Plague in California
Child contracts plague in Yosemite National Park
After visiting Stanislaus National Forest and camping at Yosemite National Park in mid-July, a child from Los Angeles became ill with the plague and is now recovering and being monitored by state health officials.
“Human cases of plague are rare, with the last reported human infection in California occurring in 2006,” said California State Health Officer Dr. Karen Smith in a press release from the California Department of Public Health.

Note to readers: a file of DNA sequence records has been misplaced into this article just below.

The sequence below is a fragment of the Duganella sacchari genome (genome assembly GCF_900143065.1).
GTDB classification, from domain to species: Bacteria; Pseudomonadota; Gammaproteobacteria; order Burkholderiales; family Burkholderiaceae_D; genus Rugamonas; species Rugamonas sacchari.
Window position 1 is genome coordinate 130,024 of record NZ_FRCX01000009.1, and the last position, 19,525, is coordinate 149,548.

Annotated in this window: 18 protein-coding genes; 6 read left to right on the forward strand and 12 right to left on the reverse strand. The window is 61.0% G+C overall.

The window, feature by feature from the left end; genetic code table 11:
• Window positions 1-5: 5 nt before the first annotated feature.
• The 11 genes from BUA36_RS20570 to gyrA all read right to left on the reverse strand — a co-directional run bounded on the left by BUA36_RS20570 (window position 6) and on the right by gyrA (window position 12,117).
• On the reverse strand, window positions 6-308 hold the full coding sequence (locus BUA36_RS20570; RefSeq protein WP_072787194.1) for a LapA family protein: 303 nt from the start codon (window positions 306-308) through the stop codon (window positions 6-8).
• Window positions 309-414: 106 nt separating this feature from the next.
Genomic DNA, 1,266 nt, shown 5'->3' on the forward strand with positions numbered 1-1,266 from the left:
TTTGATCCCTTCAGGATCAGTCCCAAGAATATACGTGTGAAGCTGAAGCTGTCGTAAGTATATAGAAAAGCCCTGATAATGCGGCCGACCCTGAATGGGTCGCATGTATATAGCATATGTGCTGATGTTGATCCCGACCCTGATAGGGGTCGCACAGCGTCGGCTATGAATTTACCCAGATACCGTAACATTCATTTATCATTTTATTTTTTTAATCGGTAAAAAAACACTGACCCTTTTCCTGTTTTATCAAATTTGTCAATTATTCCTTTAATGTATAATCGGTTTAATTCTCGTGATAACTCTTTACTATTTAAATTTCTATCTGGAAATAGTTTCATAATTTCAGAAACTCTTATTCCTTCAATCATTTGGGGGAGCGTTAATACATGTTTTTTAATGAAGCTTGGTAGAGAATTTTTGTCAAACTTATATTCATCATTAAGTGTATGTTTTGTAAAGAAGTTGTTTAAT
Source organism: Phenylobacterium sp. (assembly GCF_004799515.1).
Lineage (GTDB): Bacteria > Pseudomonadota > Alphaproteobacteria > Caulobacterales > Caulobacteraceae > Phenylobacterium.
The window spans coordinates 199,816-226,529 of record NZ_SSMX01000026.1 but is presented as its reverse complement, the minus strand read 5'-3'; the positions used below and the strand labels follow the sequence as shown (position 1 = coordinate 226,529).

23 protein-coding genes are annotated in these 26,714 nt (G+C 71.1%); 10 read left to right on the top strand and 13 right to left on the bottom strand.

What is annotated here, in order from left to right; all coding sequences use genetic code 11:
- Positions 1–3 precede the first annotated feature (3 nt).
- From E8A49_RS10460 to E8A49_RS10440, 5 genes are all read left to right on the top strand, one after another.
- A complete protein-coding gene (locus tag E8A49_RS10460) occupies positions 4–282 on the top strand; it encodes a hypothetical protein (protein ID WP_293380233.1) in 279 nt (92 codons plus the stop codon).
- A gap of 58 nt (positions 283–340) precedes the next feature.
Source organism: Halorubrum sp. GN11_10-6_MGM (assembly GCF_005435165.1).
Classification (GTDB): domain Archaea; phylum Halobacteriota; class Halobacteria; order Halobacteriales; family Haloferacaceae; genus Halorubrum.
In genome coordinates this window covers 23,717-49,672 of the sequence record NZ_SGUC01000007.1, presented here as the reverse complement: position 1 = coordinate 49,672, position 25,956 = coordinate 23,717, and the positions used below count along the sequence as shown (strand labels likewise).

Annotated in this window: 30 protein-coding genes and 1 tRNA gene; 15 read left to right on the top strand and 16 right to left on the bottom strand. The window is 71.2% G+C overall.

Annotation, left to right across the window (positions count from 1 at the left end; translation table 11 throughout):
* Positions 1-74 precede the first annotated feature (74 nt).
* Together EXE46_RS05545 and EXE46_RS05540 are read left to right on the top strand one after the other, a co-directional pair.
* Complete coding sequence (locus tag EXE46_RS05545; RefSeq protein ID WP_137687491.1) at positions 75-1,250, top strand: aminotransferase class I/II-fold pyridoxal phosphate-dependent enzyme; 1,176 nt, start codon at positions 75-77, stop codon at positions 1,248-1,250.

In California, the disease is carried by fleas on chipmunks, squirrels and other wild rodents, mostly in the foothills and mountain areas. People are advised to never feed the wildlife and to take precautions to keep fleas off themselves and their pets. Park visitors should steer clear of rodent burrows when setting up camp and while walking and hiking.
If caught early, plague is treatable. Symptoms include fever, chills, nausea, weakness and swollen lymph nodes. There have been 42 cases of humans contracting plague in California since 1970. Nine were fatal.